National Review Institute Panel: ‘Remembering William F. Buckley’

By Emilie Cochran | August 3, 2018 | 11:12 AM EDT

William F. Buckley, Jr. (Photo: Screen capture/"Firing Line")

( – Trail-blazing conservative William F. Buckley has been gone for ten years, but his influence lives on for young conservatives.

Buckley’s legacy was the topic on Wednesday at a panel discussion at Young America’s Foundation’s National Conservative Student Conference.

Lee Edwards, a distinguished fellow at the Heritage Foundation, and Matt Continetti, editor-in-chief of the Washington Free Beacon, participated in the discussion.

“William F. Buckley, Jr. was a model for so many young people,” Edwards said.

Before the rise of Buckley in the 1950s, America was “a wasteland for conservatism.” Buckley’s work helped the movement tremendously, Edwards said.

“Bill Buckley, by reason of his wealth and social position, he was a very well off guy, could’ve been the playboy of the western world. But instead, he chose to be the St. Paul of the conservative movement,” Edwards said.

Edwards helped to found Young Americans for Freedom, now Young America’s Foundation, along with Buckley and others at Buckley’s home in Connecticut. He said the first meeting of YAF in 1960 totaled 90 people—only five of them women.

“We’re a lot better off today. Looking out at this audience today, I’m looking at -- at least 50 percent of you are women, and we’re a much stronger, better movement for that,” Edwards said.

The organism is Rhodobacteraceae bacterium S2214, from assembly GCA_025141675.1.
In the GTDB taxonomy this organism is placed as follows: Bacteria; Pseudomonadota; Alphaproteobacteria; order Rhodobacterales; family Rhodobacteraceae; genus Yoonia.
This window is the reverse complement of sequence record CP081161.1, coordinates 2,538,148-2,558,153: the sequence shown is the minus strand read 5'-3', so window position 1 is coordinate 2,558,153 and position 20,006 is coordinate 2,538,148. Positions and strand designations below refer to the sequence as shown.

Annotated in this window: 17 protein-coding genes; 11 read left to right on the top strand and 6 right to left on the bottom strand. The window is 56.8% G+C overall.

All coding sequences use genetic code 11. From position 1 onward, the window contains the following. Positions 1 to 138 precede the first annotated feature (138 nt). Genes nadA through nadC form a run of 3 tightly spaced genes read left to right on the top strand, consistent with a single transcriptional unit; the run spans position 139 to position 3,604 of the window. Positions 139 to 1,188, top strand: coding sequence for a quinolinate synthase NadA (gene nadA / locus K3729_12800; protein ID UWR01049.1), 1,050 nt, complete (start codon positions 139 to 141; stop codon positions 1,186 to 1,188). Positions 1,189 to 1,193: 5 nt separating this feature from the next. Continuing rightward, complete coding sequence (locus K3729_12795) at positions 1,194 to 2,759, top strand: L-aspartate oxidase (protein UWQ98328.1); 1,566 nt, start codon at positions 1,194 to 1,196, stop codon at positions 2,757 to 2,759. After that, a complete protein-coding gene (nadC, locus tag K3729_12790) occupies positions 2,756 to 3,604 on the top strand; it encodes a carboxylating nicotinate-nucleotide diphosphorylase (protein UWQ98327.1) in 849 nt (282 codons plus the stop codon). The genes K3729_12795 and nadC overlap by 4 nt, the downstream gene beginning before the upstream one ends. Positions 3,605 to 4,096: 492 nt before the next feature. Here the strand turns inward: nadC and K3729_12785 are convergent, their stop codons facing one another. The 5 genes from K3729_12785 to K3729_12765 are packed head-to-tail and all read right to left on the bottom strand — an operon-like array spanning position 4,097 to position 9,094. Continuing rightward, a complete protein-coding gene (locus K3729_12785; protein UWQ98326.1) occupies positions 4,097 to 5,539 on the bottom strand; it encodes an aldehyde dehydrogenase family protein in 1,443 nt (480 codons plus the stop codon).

That meeting in Sharon, Connecticut in 1960 produced what is called the “Sharon Statement,” a statement of conservative beliefs.

Continetti, a former intern at "The National Review," the publication launched by Buckley, remembered attending a dinner at Buckley’s Manhattan residence:

“I had this opportunity that very few young conservatives had in the beginning part of this century. And of course, now we can’t, none of us can spend an evening with William F. Buckley Jr. at one of the bi-weekly editorial dinners that he hosted,” Continetti lamented.

“We go to the house, and you’re immediately entering this room that if you’re a young conservative, I don’t think (you) ever really want to leave, and it’s the world of William Buckley, Jr.”

L. Brent Bozell III, the founder of the Media Research Center, the parent organization of, is Buckley’s nephew.

Remembering his late uncle in February at the National Review Institute, Bozell said Buckley was “unpredictable in the way he looked at the world.”

“You could say with certainly that if Bill came back at age 60, today, and looked at the world, he would be so dismayed by the jailbreak of inanity that’s out there, where people don’t speak seriously about anything.”

Bozell said Buckley also would be “horrified” by the “utter lack of civility” in the public conversation.

Emilie Cochran
Emilie Cochran
Emilie Cochran

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